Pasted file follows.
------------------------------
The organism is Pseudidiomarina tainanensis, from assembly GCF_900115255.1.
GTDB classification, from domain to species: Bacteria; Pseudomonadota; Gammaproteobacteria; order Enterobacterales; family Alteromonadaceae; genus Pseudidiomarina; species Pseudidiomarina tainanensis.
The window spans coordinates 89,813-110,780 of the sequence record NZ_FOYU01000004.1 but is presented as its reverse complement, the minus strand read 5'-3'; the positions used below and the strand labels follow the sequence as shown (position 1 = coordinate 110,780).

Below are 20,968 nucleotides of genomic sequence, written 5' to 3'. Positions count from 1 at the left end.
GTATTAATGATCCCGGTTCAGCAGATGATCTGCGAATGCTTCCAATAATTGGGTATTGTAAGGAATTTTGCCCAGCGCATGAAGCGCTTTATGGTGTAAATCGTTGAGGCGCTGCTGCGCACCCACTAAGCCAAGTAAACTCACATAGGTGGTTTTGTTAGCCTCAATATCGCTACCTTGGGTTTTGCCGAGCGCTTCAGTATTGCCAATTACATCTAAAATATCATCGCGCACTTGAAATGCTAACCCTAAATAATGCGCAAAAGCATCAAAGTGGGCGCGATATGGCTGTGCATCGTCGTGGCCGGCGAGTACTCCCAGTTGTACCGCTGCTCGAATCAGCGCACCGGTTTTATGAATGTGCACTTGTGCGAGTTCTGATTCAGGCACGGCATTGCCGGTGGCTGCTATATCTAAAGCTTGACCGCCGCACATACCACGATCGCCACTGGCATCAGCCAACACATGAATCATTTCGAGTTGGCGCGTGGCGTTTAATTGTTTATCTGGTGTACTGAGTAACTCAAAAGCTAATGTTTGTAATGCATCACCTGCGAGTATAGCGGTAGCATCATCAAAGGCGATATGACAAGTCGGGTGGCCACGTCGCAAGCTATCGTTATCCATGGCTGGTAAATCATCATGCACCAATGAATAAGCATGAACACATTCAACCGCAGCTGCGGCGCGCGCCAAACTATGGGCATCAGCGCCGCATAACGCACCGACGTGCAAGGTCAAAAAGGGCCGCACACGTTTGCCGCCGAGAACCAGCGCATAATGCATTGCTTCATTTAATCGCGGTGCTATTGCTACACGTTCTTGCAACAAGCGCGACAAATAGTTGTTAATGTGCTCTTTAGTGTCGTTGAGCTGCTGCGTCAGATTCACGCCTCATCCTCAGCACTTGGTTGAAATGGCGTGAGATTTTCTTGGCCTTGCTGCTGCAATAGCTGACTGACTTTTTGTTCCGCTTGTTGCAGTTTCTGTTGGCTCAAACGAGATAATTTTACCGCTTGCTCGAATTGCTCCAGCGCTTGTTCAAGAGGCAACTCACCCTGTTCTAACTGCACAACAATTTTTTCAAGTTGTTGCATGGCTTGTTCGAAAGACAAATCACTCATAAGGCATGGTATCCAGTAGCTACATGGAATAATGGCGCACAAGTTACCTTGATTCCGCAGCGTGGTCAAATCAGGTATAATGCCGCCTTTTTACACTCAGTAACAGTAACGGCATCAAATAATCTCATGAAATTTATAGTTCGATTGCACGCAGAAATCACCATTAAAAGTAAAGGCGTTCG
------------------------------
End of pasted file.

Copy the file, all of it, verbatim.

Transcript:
The organism is Pseudidiomarina tainanensis, from assembly GCF_900115255.1.
GTDB classification, from domain to species: Bacteria; Pseudomonadota; Gammaproteobacteria; order Enterobacterales; family Alteromonadaceae; genus Pseudidiomarina; species Pseudidiomarina tainanensis.
The window spans coordinates 89,813-110,780 of the sequence record NZ_FOYU01000004.1 but is presented as its reverse complement, the minus strand read 5'-3'; the positions used below and the strand labels follow the sequence as shown (position 1 = coordinate 110,780).

Below are 20,968 nucleotides of genomic sequence, written 5' to 3'. Positions count from 1 at the left end.
GTATTAATGATCCCGGTTCAGCAGATGATCTGCGAATGCTTCCAATAATTGGGTATTGTAAGGAATTTTGCCCAGCGCATGAAGCGCTTTATGGTGTAAATCGTTGAGGCGCTGCTGCGCACCCACTAAGCCAAGTAAACTCACATAGGTGGTTTTGTTAGCCTCAATATCGCTACCTTGGGTTTTGCCGAGCGCTTCAGTATTGCCAATTACATCTAAAATATCATCGCGCACTTGAAATGCTAACCCTAAATAATGCGCAAAAGCATCAAAGTGGGCGCGATATGGCTGTGCATCGTCGTGGCCGGCGAGTACTCCCAGTTGTACCGCTGCTCGAATCAGCGCACCGGTTTTATGAATGTGCACTTGTGCGAGTTCTGATTCAGGCACGGCATTGCCGGTGGCTGCTATATCTAAAGCTTGACCGCCGCACATACCACGATCGCCACTGGCATCAGCCAACACATGAATCATTTCGAGTTGGCGCGTGGCGTTTAATTGTTTATCTGGTGTACTGAGTAACTCAAAAGCTAATGTTTGTAATGCATCACCTGCGAGTATAGCGGTAGCATCATCAAAGGCGATATGACAAGTCGGGTGGCCACGTCGCAAGCTATCGTTATCCATGGCTGGTAAATCATCATGCACCAATGAATAAGCATGAACACATTCAACCGCAGCTGCGGCGCGCGCCAAACTATGGGCATCAGCGCCGCATAACGCACCGACGTGCAAGGTCAAAAAGGGCCGCACACGTTTGCCGCCGAGAACCAGCGCATAATGCATTGCTTCATTTAATCGCGGTGCTATTGCTACACGTTCTTGCAACAAGCGCGACAAATAGTTGTTAATGTGCTCTTTAGTGTCGTTGAGCTGCTGCGTCAGATTCACGCCTCATCCTCAGCACTTGGTTGAAATGGCGTGAGATTTTCTTGGCCTTGCTGCTGCAATAGCTGACTGACTTTTTGTTCCGCTTGTTGCAGTTTCTGTTGGCTCAAACGAGATAATTTTACCGCTTGCTCGAATTGCTCCAGCGCTTGTTCAAGAGGCAACTCACCCTGTTCTAACTGCACAACAATTTTTTCAAGTTGTTGCATGGCTTGTTCGAAAGACAAATCACTCATAAGGCATGGTATCCAGTAGCTACATGGAATAATGGCGCACAAGTTACCTTGATTCCGCAGCGTGGTCAAATCAGGTATAATGCCGCCTTTTTACACTCAGTAACAGTAACGGCATCAAATAATCTCATGAAATTTATAGTTCGATTGCACGCAGAAATCACCATTAAAAGTAAAGGCGTTCG